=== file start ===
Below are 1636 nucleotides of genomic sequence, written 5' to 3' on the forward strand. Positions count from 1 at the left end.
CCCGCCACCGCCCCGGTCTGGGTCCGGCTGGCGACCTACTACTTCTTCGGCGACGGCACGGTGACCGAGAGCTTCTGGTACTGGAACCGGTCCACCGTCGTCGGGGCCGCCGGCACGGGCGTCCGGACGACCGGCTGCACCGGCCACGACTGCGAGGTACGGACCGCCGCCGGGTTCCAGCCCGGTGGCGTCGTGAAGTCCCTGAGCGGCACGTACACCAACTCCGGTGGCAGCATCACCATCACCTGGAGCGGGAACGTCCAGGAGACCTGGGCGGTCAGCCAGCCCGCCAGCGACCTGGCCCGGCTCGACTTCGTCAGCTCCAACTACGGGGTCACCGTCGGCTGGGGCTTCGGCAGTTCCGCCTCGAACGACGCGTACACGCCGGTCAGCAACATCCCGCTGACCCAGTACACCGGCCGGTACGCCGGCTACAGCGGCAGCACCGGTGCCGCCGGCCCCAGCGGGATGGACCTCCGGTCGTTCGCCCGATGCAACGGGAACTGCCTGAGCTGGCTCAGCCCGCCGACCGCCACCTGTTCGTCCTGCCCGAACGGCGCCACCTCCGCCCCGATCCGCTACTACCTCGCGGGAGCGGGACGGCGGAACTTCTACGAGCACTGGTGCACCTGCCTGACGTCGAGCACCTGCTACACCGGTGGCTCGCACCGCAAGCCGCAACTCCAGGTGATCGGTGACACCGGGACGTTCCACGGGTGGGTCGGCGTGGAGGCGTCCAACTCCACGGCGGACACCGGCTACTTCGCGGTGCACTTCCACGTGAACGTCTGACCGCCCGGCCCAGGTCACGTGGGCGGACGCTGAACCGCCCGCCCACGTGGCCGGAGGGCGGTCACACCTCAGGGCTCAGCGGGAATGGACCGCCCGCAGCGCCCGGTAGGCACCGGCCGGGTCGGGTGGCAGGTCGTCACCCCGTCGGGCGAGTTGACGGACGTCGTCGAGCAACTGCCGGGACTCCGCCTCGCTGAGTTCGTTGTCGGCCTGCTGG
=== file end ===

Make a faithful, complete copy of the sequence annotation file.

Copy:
Below are 1636 nucleotides of genomic sequence, written 5' to 3' on the forward strand. Positions count from 1 at the left end.
CCCGCCACCGCCCCGGTCTGGGTCCGGCTGGCGACCTACTACTTCTTCGGCGACGGCACGGTGACCGAGAGCTTCTGGTACTGGAACCGGTCCACCGTCGTCGGGGCCGCCGGCACGGGCGTCCGGACGACCGGCTGCACCGGCCACGACTGCGAGGTACGGACCGCCGCCGGGTTCCAGCCCGGTGGCGTCGTGAAGTCCCTGAGCGGCACGTACACCAACTCCGGTGGCAGCATCACCATCACCTGGAGCGGGAACGTCCAGGAGACCTGGGCGGTCAGCCAGCCCGCCAGCGACCTGGCCCGGCTCGACTTCGTCAGCTCCAACTACGGGGTCACCGTCGGCTGGGGCTTCGGCAGTTCCGCCTCGAACGACGCGTACACGCCGGTCAGCAACATCCCGCTGACCCAGTACACCGGCCGGTACGCCGGCTACAGCGGCAGCACCGGTGCCGCCGGCCCCAGCGGGATGGACCTCCGGTCGTTCGCCCGATGCAACGGGAACTGCCTGAGCTGGCTCAGCCCGCCGACCGCCACCTGTTCGTCCTGCCCGAACGGCGCCACCTCCGCCCCGATCCGCTACTACCTCGCGGGAGCGGGACGGCGGAACTTCTACGAGCACTGGTGCACCTGCCTGACGTCGAGCACCTGCTACACCGGTGGCTCGCACCGCAAGCCGCAACTCCAGGTGATCGGTGACACCGGGACGTTCCACGGGTGGGTCGGCGTGGAGGCGTCCAACTCCACGGCGGACACCGGCTACTTCGCGGTGCACTTCCACGTGAACGTCTGACCGCCCGGCCCAGGTCACGTGGGCGGACGCTGAACCGCCCGCCCACGTGGCCGGAGGGCGGTCACACCTCAGGGCTCAGCGGGAATGGACCGCCCGCAGCGCCCGGTAGGCACCGGCCGGGTCGGGTGGCAGGTCGTCACCCCGTCGGGCGAGTTGACGGACGTCGTCGAGCAACTGCCGGGACTCCGCCTCGCTGAGTTCGTTGTCGGCCTGCTGG